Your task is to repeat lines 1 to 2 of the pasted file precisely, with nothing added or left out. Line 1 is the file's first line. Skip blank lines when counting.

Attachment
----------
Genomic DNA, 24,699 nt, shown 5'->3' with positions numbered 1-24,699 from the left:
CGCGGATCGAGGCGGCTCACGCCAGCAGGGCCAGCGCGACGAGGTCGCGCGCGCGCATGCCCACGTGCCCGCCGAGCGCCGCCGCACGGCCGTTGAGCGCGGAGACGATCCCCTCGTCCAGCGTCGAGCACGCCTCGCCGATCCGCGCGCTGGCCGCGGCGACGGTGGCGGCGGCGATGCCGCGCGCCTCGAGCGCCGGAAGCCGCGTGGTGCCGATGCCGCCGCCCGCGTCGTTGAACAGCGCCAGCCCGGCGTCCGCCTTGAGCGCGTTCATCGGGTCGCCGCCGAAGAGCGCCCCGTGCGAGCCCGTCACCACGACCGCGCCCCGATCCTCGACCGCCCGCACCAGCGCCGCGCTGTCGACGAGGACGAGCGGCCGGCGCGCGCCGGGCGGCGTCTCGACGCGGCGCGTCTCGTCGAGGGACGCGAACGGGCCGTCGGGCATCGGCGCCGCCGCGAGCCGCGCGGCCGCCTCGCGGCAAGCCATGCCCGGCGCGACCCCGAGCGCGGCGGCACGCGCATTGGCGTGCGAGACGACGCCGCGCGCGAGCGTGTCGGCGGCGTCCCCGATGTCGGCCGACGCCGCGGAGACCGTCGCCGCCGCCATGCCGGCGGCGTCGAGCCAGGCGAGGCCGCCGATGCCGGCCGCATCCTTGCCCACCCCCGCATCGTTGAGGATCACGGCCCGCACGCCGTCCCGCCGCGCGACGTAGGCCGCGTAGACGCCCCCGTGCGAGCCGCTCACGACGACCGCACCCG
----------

Genomic DNA, 24,699 nt, shown 5'->3' with positions numbered 1-24,699 from the left:
CGCGGATCGAGGCGGCTCACGCCAGCAGGGCCAGCGCGACGAGGTCGCGCGCGCGCATGCCCACGTGCCCGCCGAGCGCCGCCGCACGGCCGTTGAGCGCGGAGACGATCCCCTCGTCCAGCGTCGAGCACGCCTCGCCGATCCGCGCGCTGGCCGCGGCGACGGTGGCGGCGGCGATGCCGCGCGCCTCGAGCGCCGGAAGCCGCGTGGTGCCGATGCCGCCGCCCGCGTCGTTGAACAGCGCCAGCCCGGCGTCCGCCTTGAGCGCGTTCATCGGGTCGCCGCCGAAGAGCGCCCCGTGCGAGCCCGTCACCACGACCGCGCCCCGATCCTCGACCGCCCGCACCAGCGCCGCGCTGTCGACGAGGACGAGCGGCCGGCGCGCGCCGGGCGGCGTCTCGACGCGGCGCGTCTCGTCGAGGGACGCGAACGGGCCGTCGGGCATCGGCGCCGCCGCGAGCCGCGCGGCCGCCTCGCGGCAAGCCATGCCCGGCGCGACCCCGAGCGCGGCGGCACGCGCATTGGCGTGCGAGACGACGCCGCGCGCGAGCGTGTCGGCGGCGTCCCCGATGTCGGCCGACGCCGCGGAGACCGTCGCCGCCGCCATGCCGGCGGCGTCGAGCCAGGCGAGGCCGCCGATGCCGGCCGCATCCTTGCCCACCCCCGCATCGTTGAGGATCACGGCCCGCACGCCGTCCCGCCGCGCGACGTAGGCCGCGTAGACGCCCCCGTGCGAGCCGCTCACGACGACCGCACCCG